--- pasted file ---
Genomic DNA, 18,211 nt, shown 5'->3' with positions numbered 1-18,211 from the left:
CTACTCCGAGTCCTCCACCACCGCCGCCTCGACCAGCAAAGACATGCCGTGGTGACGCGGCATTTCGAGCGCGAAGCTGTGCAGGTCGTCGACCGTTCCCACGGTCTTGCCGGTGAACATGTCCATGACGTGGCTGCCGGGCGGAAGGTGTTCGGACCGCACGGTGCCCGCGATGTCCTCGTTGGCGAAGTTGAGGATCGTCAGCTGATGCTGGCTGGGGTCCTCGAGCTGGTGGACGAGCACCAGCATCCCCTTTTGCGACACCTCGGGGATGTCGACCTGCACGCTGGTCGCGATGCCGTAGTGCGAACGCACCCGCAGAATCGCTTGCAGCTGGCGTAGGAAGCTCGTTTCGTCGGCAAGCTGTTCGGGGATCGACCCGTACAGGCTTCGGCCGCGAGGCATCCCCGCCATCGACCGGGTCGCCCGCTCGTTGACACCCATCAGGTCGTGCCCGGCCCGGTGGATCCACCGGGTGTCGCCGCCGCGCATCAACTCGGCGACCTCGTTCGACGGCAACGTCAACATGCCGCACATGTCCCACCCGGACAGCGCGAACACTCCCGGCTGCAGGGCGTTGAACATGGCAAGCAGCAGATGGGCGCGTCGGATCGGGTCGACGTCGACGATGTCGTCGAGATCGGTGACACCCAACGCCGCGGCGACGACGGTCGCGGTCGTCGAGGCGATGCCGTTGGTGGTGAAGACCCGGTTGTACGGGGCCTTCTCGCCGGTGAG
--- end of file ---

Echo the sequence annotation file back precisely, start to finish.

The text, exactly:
Genomic DNA, 18,211 nt, shown 5'->3' with positions numbered 1-18,211 from the left:
CTACTCCGAGTCCTCCACCACCGCCGCCTCGACCAGCAAAGACATGCCGTGGTGACGCGGCATTTCGAGCGCGAAGCTGTGCAGGTCGTCGACCGTTCCCACGGTCTTGCCGGTGAACATGTCCATGACGTGGCTGCCGGGCGGAAGGTGTTCGGACCGCACGGTGCCCGCGATGTCCTCGTTGGCGAAGTTGAGGATCGTCAGCTGATGCTGGCTGGGGTCCTCGAGCTGGTGGACGAGCACCAGCATCCCCTTTTGCGACACCTCGGGGATGTCGACCTGCACGCTGGTCGCGATGCCGTAGTGCGAACGCACCCGCAGAATCGCTTGCAGCTGGCGTAGGAAGCTCGTTTCGTCGGCAAGCTGTTCGGGGATCGACCCGTACAGGCTTCGGCCGCGAGGCATCCCCGCCATCGACCGGGTCGCCCGCTCGTTGACACCCATCAGGTCGTGCCCGGCCCGGTGGATCCACCGGGTGTCGCCGCCGCGCATCAACTCGGCGACCTCGTTCGACGGCAACGTCAACATGCCGCACATGTCCCACCCGGACAGCGCGAACACTCCCGGCTGCAGGGCGTTGAACATGGCAAGCAGCAGATGGGCGCGTCGGATCGGGTCGACGTCGACGATGTCGTCGAGATCGGTGACACCCAACGCCGCGGCGACGACGGTCGCGGTCGTCGAGGCGATGCCGTTGGTGGTGAAGACCCGGTTGTACGGGGCCTTCTCGCCGGTGAG